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PLoS Comput Biol. 2012;8(8):e1002602. doi: 10.1371/journal.pcbi.1002602. Epub 2012 Aug 2.

Interplay between the localization and kinetics of phosphorylation in flagellar pole development of the bacterium Caulobacter crescentus.

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1
Biophysics Program, Stanford University, Stanford, California, United States of America.

Abstract

Bacterial cells maintain sophisticated levels of intracellular organization that allow for signal amplification, response to stimuli, cell division, and many other critical processes. The mechanisms underlying localization and their contribution to fitness have been difficult to uncover, due to the often challenging task of creating mutants with systematically perturbed localization but normal enzymatic activity, and the lack of quantitative models through which to interpret subtle phenotypic changes. Focusing on the model bacterium Caulobacter crescentus, which generates two different types of daughter cells from an underlying asymmetric distribution of protein phosphorylation, we use mathematical modeling to investigate the contribution of the localization of histidine kinases to the establishment of cellular asymmetry and subsequent developmental outcomes. We use existing mutant phenotypes and fluorescence data to parameterize a reaction-diffusion model of the kinases PleC and DivJ and their cognate response regulator DivK. We then present a systematic computational analysis of the effects of changes in protein localization and abundance to determine whether PleC localization is required for correct developmental timing in Caulobacter. Our model predicts the developmental phenotypes of several localization mutants, and suggests that a novel strain with co-localization of PleC and DivJ could provide quantitative insight into the signaling threshold required for flagellar pole development. Our analysis indicates that normal development can be maintained through a wide range of localization phenotypes, and that developmental defects due to changes in PleC localization can be rescued by increased PleC expression. We also show that the system is remarkably robust to perturbation of the kinetic parameters, and while the localization of either PleC or DivJ is required for asymmetric development, the delocalization of one of these two components does not prevent flagellar pole development. We further find that allosteric regulation of PleC observed in vitro does not affect the predicted in vivo developmental phenotypes. Taken together, our model suggests that cells can tolerate perturbations to localization phenotypes, whose evolutionary origins may be connected with reducing protein expression or with decoupling pre- and post-division phenotypes.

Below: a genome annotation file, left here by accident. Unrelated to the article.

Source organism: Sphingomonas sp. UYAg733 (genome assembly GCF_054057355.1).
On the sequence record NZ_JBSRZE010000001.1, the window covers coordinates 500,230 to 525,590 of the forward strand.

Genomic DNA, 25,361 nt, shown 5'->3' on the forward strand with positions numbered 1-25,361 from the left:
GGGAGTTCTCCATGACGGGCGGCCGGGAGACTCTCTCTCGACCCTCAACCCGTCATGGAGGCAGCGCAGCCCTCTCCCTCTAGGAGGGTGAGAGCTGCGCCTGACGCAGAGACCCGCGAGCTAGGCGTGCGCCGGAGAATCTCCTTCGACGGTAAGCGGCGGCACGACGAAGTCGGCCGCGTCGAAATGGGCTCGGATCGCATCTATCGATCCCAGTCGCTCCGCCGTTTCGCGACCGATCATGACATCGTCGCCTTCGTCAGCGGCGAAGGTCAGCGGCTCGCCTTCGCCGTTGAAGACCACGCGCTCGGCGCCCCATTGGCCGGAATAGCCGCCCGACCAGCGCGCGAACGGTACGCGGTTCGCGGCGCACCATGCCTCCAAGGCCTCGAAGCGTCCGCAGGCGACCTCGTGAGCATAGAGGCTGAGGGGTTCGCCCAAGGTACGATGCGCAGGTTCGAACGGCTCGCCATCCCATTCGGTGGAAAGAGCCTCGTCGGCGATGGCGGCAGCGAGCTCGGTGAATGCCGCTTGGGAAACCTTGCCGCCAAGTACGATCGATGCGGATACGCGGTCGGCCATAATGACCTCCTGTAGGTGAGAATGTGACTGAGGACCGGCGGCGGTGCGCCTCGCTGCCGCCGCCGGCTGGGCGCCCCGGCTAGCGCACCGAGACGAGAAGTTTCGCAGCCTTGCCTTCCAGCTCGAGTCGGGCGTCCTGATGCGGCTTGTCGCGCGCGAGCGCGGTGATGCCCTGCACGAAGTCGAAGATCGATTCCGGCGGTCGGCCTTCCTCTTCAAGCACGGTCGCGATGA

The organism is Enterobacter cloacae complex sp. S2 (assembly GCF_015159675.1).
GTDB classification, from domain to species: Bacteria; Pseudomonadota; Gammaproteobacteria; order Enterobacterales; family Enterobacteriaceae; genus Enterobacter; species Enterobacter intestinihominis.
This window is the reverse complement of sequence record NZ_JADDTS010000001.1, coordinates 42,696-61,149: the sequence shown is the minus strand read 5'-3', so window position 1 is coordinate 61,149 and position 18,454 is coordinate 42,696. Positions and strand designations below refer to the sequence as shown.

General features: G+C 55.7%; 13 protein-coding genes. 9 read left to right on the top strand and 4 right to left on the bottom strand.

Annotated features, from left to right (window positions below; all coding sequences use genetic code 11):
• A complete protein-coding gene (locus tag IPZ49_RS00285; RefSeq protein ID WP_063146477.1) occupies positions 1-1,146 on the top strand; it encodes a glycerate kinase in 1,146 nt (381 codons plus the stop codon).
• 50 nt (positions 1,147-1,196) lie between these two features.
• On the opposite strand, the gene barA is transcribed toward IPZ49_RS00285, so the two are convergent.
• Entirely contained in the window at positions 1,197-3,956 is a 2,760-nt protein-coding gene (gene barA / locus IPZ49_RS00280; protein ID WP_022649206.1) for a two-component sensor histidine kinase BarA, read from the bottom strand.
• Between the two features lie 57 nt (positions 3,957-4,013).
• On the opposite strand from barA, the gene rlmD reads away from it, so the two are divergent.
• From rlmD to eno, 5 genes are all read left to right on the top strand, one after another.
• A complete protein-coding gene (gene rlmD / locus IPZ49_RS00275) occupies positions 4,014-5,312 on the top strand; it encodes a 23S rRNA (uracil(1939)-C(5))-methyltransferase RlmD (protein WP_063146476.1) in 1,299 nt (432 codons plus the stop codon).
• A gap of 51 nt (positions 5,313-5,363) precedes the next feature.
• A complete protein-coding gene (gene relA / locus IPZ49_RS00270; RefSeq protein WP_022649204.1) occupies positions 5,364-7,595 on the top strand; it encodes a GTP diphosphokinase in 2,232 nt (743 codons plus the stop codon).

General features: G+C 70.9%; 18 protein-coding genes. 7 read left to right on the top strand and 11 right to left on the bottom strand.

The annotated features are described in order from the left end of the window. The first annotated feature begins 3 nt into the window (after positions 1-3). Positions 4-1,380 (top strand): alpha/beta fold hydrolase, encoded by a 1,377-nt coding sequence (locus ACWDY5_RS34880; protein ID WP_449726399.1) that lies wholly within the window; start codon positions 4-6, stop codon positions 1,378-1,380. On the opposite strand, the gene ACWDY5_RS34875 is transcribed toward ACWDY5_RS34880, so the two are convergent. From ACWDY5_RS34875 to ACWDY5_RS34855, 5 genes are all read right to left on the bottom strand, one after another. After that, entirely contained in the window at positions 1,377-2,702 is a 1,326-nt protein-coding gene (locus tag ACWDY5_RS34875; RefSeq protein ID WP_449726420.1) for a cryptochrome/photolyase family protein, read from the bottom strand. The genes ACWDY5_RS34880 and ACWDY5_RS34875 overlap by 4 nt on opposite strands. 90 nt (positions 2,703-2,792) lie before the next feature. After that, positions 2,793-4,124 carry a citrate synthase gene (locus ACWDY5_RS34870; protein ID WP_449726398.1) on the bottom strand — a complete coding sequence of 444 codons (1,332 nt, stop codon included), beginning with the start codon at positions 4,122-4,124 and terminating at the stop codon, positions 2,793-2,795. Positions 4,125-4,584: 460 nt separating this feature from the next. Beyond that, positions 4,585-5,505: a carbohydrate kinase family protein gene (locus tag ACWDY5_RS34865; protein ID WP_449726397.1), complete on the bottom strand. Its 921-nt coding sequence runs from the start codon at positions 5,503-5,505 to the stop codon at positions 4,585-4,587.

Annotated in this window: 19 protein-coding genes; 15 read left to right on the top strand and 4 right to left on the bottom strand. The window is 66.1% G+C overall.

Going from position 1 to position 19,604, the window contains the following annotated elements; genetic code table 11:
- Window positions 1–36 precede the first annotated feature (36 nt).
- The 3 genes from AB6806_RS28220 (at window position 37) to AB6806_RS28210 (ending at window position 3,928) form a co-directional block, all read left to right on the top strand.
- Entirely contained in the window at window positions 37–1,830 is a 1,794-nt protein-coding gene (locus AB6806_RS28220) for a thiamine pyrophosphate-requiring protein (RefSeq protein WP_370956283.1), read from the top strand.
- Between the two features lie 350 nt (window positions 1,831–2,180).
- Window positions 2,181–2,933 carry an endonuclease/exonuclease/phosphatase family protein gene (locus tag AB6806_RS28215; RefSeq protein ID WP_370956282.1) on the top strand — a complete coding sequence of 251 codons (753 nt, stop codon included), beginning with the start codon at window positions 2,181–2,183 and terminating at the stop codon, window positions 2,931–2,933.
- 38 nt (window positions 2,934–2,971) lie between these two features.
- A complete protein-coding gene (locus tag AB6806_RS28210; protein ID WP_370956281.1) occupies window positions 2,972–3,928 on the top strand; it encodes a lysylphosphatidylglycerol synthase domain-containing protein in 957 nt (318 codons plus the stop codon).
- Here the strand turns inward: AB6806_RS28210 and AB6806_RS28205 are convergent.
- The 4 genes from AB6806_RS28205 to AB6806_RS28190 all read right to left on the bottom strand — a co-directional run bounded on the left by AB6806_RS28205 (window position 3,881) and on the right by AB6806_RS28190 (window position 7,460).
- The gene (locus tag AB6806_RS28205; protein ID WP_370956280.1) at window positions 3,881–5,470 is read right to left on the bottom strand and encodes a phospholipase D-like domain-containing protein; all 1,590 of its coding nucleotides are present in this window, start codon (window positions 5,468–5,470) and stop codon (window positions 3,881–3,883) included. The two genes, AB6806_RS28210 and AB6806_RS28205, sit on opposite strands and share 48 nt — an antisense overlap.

PMID:
22876167
PMCID:
PMC3410866
DOI:
10.1371/journal.pcbi.1002602
[Indexed for MEDLINE]
Free PMC Article
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